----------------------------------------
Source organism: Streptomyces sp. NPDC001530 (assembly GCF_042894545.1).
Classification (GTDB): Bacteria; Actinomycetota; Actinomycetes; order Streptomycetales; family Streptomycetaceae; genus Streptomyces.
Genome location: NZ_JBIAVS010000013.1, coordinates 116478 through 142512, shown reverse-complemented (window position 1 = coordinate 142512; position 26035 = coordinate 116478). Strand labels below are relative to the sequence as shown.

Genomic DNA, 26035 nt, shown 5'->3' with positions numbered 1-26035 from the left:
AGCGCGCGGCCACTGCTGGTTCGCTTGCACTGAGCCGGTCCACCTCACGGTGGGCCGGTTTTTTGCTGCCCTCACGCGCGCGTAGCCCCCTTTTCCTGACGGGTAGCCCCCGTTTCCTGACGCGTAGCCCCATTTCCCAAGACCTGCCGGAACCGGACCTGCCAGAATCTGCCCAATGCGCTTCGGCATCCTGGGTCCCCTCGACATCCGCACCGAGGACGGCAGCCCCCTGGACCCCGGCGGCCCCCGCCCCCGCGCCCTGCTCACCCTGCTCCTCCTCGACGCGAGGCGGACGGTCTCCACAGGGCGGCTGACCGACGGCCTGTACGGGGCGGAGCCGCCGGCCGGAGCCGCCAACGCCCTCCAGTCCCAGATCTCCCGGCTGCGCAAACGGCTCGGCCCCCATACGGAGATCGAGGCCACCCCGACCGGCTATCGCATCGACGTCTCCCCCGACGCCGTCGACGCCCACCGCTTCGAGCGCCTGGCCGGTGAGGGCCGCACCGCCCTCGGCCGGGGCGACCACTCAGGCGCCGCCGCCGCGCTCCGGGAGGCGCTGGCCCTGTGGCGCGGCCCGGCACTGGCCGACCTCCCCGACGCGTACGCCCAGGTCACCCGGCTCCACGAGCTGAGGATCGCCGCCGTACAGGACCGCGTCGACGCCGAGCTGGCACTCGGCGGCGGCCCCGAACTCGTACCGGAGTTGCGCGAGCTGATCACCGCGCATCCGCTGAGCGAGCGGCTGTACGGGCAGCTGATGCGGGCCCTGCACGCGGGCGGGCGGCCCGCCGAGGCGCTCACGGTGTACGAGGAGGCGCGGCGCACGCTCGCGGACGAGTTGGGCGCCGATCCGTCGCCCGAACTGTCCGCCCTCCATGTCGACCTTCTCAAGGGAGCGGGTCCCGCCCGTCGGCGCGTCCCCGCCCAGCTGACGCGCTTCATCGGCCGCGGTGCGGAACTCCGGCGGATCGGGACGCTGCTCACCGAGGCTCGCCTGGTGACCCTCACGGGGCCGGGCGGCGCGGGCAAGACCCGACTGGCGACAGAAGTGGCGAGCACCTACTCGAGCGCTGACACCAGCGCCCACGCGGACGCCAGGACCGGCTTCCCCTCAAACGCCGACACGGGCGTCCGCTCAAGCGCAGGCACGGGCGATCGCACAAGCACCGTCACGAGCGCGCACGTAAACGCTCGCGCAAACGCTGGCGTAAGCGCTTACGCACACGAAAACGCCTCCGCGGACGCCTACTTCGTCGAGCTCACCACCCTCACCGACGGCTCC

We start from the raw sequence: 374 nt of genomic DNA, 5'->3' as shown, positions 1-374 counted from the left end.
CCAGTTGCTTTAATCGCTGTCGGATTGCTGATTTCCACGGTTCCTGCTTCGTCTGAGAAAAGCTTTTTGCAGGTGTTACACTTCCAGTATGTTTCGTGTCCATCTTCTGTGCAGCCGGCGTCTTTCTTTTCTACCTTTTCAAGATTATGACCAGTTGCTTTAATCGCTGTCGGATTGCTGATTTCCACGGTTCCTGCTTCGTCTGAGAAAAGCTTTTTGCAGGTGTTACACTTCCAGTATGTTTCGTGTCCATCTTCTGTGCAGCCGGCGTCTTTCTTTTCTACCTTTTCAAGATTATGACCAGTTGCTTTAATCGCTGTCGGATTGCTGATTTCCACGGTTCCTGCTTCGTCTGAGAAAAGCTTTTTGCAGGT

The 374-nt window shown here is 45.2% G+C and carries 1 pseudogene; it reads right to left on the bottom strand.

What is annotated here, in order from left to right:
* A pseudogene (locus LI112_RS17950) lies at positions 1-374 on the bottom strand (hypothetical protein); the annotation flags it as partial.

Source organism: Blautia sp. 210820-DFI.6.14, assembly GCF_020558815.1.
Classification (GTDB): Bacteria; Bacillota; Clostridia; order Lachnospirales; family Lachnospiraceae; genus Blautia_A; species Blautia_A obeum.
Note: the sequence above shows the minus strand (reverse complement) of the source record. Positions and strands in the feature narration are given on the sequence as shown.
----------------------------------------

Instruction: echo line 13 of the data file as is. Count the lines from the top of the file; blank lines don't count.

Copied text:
Note: the sequence above shows the minus strand (reverse complement) of the source record. Positions and strands in the feature narration are given on the sequence as shown.